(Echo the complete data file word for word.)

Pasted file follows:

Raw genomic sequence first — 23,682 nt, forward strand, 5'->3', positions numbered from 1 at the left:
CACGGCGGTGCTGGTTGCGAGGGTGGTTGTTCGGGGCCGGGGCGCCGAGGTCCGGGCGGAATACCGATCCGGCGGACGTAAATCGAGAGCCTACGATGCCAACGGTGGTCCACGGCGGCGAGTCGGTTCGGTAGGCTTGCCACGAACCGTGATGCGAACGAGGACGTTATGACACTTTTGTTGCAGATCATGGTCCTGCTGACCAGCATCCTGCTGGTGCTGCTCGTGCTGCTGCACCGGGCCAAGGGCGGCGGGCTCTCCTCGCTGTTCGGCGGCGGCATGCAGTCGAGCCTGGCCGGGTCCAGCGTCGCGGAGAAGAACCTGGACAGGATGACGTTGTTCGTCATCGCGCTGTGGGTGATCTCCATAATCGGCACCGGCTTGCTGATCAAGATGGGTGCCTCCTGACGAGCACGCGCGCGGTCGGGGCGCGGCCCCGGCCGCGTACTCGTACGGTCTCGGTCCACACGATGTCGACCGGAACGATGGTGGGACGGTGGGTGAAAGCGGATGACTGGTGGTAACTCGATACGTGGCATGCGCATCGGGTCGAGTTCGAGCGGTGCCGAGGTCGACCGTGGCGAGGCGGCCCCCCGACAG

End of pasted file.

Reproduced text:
Raw genomic sequence first — 23,682 nt, forward strand, 5'->3', positions numbered from 1 at the left:
CACGGCGGTGCTGGTTGCGAGGGTGGTTGTTCGGGGCCGGGGCGCCGAGGTCCGGGCGGAATACCGATCCGGCGGACGTAAATCGAGAGCCTACGATGCCAACGGTGGTCCACGGCGGCGAGTCGGTTCGGTAGGCTTGCCACGAACCGTGATGCGAACGAGGACGTTATGACACTTTTGTTGCAGATCATGGTCCTGCTGACCAGCATCCTGCTGGTGCTGCTCGTGCTGCTGCACCGGGCCAAGGGCGGCGGGCTCTCCTCGCTGTTCGGCGGCGGCATGCAGTCGAGCCTGGCCGGGTCCAGCGTCGCGGAGAAGAACCTGGACAGGATGACGTTGTTCGTCATCGCGCTGTGGGTGATCTCCATAATCGGCACCGGCTTGCTGATCAAGATGGGTGCCTCCTGACGAGCACGCGCGCGGTCGGGGCGCGGCCCCGGCCGCGTACTCGTACGGTCTCGGTCCACACGATGTCGACCGGAACGATGGTGGGACGGTGGGTGAAAGCGGATGACTGGTGGTAACTCGATACGTGGCATGCGCATCGGGTCGAGTTCGAGCGGTGCCGAGGTCGACCGTGGCGAGGCGGCCCCCCGACAG